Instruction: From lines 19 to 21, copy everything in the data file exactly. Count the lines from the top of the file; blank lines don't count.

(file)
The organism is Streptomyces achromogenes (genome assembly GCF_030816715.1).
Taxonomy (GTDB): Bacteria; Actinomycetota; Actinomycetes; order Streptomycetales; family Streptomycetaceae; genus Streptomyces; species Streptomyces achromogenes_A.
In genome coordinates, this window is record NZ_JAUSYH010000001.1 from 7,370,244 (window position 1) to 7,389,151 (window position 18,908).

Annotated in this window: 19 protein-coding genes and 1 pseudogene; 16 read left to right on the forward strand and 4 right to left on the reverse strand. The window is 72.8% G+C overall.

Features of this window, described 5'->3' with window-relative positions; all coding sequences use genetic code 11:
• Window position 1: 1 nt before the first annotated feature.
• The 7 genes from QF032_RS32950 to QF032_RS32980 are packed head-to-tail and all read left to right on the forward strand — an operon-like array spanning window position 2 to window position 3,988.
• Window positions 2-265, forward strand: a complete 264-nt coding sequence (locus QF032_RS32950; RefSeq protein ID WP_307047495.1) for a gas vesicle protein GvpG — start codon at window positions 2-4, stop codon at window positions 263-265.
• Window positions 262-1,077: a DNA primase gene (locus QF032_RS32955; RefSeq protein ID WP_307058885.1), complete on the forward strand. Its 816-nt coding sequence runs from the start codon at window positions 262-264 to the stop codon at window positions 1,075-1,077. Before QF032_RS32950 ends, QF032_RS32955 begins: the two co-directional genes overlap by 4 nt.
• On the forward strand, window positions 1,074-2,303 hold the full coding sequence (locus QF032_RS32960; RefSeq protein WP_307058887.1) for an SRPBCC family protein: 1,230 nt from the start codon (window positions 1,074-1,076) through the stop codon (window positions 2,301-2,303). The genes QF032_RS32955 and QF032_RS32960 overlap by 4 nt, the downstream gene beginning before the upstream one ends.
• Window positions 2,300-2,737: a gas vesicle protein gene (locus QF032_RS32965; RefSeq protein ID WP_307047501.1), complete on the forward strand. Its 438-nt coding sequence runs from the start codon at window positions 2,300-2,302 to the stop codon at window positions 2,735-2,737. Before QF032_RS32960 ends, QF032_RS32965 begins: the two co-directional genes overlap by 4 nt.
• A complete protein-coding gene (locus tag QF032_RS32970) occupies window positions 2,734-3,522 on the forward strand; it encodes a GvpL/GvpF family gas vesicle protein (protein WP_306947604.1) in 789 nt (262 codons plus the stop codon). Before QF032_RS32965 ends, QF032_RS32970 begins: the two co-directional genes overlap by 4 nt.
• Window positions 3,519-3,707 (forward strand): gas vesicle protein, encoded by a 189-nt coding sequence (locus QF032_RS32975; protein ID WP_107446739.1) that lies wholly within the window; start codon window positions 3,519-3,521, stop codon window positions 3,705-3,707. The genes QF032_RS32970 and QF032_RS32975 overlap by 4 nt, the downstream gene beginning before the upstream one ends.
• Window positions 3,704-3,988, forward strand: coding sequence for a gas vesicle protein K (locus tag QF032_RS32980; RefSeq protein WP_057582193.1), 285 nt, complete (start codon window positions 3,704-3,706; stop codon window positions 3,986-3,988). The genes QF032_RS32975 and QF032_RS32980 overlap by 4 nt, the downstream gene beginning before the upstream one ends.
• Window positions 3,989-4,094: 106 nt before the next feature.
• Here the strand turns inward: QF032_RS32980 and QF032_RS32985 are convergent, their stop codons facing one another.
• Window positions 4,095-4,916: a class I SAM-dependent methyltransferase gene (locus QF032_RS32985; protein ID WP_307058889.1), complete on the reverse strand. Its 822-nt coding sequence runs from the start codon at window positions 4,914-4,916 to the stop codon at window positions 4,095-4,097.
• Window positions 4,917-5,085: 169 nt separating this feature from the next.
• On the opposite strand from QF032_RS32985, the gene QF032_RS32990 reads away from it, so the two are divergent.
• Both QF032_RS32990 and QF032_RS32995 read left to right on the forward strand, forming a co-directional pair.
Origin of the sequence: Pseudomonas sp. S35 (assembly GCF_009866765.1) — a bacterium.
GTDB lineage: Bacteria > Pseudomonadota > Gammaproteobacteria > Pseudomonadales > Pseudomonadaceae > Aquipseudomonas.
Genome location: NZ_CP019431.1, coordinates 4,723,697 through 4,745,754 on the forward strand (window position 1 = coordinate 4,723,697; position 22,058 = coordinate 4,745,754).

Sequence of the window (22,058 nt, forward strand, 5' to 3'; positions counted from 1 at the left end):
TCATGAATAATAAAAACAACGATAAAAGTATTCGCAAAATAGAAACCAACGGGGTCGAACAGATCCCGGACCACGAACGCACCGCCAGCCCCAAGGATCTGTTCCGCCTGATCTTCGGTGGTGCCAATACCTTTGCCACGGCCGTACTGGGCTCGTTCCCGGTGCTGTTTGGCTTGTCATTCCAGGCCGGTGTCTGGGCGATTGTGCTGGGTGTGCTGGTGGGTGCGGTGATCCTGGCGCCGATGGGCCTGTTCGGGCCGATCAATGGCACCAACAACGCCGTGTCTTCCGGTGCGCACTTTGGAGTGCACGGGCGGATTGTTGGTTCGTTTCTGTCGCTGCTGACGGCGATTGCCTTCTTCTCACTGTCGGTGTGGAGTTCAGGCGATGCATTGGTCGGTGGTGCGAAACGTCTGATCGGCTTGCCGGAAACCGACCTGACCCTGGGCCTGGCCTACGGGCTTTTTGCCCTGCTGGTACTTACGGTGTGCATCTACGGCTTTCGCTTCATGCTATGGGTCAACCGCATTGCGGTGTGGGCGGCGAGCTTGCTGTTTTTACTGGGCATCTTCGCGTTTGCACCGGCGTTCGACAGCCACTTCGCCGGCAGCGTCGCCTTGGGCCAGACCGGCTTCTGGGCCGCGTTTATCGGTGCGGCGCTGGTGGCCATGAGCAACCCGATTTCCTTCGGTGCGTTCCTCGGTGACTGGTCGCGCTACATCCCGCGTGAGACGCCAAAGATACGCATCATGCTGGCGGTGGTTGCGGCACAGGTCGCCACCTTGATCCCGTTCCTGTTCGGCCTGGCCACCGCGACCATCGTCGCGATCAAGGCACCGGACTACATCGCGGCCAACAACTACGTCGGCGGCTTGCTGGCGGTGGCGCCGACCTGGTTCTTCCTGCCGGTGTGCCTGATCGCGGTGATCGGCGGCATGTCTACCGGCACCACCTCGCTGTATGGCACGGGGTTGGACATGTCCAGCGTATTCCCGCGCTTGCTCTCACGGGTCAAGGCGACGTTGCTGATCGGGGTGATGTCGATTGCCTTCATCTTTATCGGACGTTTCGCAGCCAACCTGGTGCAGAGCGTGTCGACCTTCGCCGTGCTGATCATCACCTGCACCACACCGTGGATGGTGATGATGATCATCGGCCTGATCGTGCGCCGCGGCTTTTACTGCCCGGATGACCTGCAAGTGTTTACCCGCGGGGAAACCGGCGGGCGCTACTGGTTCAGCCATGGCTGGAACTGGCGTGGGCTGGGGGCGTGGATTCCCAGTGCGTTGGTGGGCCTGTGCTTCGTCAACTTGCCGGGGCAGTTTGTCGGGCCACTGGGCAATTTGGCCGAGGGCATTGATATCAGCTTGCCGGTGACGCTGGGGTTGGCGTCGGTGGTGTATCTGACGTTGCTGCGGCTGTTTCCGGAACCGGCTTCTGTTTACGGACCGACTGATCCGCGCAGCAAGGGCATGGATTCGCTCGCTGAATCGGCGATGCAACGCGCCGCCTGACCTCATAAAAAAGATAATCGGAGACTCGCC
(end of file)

• On the opposite strand from QF032_RS32985, the gene QF032_RS32990 reads away from it, so the two are divergent.
• Both QF032_RS32990 and QF032_RS32995 read left to right on the forward strand, forming a co-directional pair.
Origin of the sequence: Pseudomonas sp. S35 (assembly GCF_009866765.1) — a bacterium.